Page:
Using a venous thromboembolism checklist significantly improves VTE prevention: a junior doctor led intervention.
Aims: Given that venous thromboembolic disease is a significant cause of morbidity and mortality, the aim of this study was to increase the rate of VTE risk assessment performed by junior doctors in the acute setting. We also wanted to increase the rates of prescription of thromboembolic preventative measures in those patients whom the assessment identified as being high risk. Methods: A survey of all patients admitted to three medical wards over a 3-week period was performed to determine whether VTE risk assessment had been performed, and whether prescription of prophylactic measures had been carried out where appropriate. A prompt sheet was subsequently attached to the drug card, and the survey repeated to assess impact on risk assessment and prescription rates. Results: Use of the prompt sheet significantly increased the percentage of patients being appropriately prescribed VTE prophylaxis. CONCLUSIONS/MESSAGE FOR THE CLINIC: Most physicans are aware of the risk of VTE to inpatients, but because of human factors throughout the daily ward activities, VTE assessment can be missed. A simple intervention such as a VTE assessment prompt sheet on the front of the drug card can significantly improve VTE assessment and therefore patient safety.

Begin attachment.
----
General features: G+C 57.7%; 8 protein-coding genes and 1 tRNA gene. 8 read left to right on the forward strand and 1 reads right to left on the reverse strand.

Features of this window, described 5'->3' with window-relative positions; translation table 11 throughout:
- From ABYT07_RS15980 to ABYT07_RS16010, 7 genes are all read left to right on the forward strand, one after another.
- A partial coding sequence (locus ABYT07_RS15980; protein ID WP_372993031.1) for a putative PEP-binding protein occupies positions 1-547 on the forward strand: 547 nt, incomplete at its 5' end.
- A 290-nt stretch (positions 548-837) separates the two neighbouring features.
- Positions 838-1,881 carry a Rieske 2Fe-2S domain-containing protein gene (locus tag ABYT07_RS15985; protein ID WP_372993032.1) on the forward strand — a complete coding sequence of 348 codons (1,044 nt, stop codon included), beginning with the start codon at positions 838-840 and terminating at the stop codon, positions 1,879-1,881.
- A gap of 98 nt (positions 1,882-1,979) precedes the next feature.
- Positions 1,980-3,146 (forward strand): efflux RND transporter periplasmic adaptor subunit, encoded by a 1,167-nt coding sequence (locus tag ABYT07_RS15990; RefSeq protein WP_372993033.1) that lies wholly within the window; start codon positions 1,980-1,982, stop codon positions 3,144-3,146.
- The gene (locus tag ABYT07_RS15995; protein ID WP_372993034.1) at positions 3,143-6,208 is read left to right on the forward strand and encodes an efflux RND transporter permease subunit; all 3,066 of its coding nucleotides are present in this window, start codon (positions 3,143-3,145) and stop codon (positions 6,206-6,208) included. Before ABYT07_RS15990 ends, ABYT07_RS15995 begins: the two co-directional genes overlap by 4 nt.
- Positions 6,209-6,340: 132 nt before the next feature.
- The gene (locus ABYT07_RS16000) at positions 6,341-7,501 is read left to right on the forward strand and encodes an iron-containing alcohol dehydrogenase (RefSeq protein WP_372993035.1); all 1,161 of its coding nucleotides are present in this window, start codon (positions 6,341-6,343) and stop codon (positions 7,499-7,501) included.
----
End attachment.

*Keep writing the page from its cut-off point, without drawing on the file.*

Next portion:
Colborne, Natalie R.